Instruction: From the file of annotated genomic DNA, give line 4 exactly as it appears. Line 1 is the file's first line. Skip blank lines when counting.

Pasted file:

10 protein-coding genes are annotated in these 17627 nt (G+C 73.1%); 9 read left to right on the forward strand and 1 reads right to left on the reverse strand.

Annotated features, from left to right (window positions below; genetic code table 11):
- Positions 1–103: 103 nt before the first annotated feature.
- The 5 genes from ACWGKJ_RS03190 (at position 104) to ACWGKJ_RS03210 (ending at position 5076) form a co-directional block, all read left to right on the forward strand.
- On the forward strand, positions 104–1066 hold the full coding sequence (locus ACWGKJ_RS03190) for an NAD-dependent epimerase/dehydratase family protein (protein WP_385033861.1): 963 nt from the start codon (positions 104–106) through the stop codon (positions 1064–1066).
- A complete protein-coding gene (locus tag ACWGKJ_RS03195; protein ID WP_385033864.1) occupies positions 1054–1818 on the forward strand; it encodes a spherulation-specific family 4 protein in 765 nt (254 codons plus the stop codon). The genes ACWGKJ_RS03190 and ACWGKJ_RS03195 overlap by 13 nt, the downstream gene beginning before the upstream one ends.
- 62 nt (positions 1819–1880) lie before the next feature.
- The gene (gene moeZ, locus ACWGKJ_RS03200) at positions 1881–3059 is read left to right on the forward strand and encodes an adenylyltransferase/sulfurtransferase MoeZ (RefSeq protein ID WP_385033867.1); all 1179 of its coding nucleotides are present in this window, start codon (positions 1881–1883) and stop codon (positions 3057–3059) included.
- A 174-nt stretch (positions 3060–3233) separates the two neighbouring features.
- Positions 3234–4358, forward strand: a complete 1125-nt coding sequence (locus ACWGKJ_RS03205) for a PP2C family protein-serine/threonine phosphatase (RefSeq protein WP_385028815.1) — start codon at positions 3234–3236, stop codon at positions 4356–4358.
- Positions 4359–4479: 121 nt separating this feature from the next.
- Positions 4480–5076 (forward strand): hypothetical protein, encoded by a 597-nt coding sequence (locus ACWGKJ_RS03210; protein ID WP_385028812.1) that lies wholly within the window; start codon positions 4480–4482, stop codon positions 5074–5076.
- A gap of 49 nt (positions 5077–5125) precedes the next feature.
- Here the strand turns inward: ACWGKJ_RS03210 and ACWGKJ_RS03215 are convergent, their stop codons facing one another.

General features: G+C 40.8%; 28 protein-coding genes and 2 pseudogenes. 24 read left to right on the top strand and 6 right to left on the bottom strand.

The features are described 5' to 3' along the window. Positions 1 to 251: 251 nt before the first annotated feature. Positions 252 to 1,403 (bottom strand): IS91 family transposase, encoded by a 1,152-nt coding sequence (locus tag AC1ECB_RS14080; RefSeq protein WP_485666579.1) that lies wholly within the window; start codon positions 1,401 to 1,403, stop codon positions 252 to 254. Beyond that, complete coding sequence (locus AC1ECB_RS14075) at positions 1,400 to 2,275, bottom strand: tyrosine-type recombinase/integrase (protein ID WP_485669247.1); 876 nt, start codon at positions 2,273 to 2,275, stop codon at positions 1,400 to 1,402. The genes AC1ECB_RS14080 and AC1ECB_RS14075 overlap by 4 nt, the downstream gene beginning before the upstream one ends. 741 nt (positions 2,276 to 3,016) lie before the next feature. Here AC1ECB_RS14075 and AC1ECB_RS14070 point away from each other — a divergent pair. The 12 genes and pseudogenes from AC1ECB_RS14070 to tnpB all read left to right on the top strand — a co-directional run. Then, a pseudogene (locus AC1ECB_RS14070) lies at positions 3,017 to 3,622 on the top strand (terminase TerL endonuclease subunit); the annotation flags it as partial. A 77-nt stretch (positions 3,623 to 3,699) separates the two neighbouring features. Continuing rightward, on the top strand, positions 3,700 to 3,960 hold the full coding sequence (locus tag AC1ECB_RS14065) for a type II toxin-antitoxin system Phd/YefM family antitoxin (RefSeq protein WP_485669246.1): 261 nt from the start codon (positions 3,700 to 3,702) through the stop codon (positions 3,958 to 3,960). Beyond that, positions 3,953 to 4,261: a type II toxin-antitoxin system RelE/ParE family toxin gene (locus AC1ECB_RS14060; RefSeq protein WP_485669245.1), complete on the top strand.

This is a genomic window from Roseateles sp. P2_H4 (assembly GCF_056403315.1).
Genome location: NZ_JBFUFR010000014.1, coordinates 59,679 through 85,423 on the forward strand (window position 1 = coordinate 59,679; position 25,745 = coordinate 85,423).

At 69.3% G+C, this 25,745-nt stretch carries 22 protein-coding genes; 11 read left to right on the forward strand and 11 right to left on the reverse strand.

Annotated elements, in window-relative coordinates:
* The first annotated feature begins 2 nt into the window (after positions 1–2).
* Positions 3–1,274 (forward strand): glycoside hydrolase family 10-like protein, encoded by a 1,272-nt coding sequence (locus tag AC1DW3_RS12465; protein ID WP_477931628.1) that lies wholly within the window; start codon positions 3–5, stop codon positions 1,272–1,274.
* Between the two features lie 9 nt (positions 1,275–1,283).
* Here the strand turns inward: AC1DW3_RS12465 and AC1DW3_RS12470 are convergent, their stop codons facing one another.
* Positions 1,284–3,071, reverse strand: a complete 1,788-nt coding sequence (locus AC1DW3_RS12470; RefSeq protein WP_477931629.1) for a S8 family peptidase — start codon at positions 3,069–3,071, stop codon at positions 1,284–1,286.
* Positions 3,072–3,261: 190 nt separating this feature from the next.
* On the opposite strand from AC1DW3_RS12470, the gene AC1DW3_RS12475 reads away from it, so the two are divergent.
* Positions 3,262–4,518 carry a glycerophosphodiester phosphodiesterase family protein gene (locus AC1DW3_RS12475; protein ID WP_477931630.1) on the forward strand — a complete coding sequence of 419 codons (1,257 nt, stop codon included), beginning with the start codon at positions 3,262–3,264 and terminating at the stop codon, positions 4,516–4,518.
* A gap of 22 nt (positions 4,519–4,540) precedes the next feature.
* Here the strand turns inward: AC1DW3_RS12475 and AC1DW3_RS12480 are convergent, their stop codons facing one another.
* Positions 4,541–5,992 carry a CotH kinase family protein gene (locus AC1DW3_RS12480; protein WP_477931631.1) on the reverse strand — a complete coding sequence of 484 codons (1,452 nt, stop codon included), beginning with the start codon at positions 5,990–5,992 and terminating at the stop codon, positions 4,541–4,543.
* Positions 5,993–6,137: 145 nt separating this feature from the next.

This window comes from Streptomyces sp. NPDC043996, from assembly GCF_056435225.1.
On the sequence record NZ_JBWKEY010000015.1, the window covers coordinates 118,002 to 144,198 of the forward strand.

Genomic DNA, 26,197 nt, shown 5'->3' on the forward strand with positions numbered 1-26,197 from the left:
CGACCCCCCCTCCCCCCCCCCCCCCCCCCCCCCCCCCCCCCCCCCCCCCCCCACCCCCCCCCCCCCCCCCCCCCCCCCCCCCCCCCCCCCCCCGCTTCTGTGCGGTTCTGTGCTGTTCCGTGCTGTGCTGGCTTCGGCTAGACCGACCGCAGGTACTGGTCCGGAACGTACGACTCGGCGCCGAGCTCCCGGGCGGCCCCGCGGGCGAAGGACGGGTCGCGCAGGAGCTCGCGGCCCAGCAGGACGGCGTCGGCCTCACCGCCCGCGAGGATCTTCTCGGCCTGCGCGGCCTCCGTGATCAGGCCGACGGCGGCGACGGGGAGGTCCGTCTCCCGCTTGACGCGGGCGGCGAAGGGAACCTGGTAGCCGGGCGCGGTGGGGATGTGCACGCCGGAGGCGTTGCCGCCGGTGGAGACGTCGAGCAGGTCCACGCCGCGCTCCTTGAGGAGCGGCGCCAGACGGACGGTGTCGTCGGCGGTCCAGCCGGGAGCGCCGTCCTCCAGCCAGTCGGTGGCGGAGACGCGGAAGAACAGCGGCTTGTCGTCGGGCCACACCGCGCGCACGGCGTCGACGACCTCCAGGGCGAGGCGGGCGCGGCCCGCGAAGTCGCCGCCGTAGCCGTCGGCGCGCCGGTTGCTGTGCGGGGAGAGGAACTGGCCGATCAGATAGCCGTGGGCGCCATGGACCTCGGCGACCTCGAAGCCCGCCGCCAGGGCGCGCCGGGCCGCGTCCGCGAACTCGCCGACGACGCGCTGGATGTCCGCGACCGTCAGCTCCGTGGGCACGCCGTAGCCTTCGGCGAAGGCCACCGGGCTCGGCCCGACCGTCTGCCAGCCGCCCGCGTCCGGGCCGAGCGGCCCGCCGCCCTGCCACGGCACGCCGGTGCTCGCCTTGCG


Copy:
- The 5 genes from ACWGKJ_RS03190 (at position 104) to ACWGKJ_RS03210 (ending at position 5076) form a co-directional block, all read left to right on the forward strand.